wood burning stoves*
The moose likes Threads and Synchronization and the fly likes Defining how many threads can access a resource Big Moose Saloon
  Search | Java FAQ | Recent Topics | Flagged Topics | Hot Topics | Zero Replies
Register / Login


JavaRanch » Java Forums » Java » Threads and Synchronization
Bookmark "Defining how many threads can access a resource" Watch "Defining how many threads can access a resource" New topic
Author

Defining how many threads can access a resource

cristian zoccarato
Greenhorn

Joined: Nov 15, 2013
Posts: 7
(I know, the topic's title is not the best but I think that explaining my "problem" will make it clearer..Also, in case there's already a topic about this, please let me point to it)

I'll try to be short.
I found the classic Horse Racing code in which four horses run for 3 laps on a field. This code can provide the time each horse runs a lap and it was added the funny feature of a WaterTrough. It just gives a random time the horse uses to drink water.
This is the WaterTrough class code



So, it seems that just one horse can access this "water trough area". But, what if I would like to let 2, or 3 horses accessing the area at the same time?
Thanks in advance to whomever will help
Steve Luke
Bartender

Joined: Jan 28, 2003
Posts: 4181
    
  21

Take a look in the java.util.concurrent package (http://docs.oracle.com/javase/7/docs/api/java/util/concurrent/package-frame.html). There are a couple different means you could use to emulate this activity.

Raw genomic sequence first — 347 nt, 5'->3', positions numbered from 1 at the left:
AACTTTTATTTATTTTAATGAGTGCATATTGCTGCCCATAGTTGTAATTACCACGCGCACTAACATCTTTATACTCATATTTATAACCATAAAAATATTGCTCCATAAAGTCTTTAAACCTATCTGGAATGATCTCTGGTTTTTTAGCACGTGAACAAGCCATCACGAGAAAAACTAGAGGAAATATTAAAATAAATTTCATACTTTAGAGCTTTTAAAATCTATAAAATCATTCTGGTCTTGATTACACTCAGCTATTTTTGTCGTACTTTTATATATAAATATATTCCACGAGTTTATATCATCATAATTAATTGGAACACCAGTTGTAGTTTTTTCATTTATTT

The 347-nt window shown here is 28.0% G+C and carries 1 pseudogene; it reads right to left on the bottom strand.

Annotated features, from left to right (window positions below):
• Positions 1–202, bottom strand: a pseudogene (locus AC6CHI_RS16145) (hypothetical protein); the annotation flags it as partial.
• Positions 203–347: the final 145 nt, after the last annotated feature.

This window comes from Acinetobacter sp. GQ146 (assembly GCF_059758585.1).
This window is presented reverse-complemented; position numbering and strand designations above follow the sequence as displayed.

The most straightforward is probably the Semaphore. It has a count of permissions, and will block when you try to take a permission that isn't available. So on the plus side, it lets you do pretty much what you want, on the downside, it lets you take multiple permissions or release permissions from a different thread so it could be used by evil jockeys to manipulate the system.

I am sure there is a way to do it with CountDownLatch, but nothing quite as simple as Semaphore. And I can all but guarantee there are multiple other ways of doing it but these two are what stand out to me.


Steve
cristian zoccarato
Greenhorn

Joined: Nov 15, 2013
Posts: 7
Thanks Luke!
I think I considered Semaphore but for unknown reasons I never went for it. So, i never used and tried to do something with it. Do you think it is correct?



I added both acquire() and release() into the getDrink() method. It "seems" working but I'm really not sure about...
Steve Luke
Bartender

Joined: Jan 28, 2003
Posts: 4181
    
  21

I think you should remove the synchronized keyword from the method - that would limit access to just one, which isn't what you want. After that it looks okay, but you should test again, and keep some logging / output to track who gets to what part of the method when. And really try to hammer it (have 5, 10, 100, 1000 horses all trying to get a drink. Then put a three or four in tight loops trying to access the water and make sure they all get a chance (and one horse doesn't get an unfair access to the water). Remember that we are in Computer Science - and in science there is always a lot of tests and observation happening!
cristian zoccarato
Greenhorn

Joined: Nov 15, 2013
Posts: 7
Yeah, you're right. I forgot to remove it on the code I posted here but I did on the one I compiled. It seems it works fine now. I tried adding more and more horses (up to 100) as well as for adding "seats" (or whatever kind of word fits for it) in the watertrough and it seems working...but, as you rightly suggested, I need to experiment more and do some checkings!
Thanks for your help!
C.
 
GeeCON Prague 2014
 
subject: Defining how many threads can access a resource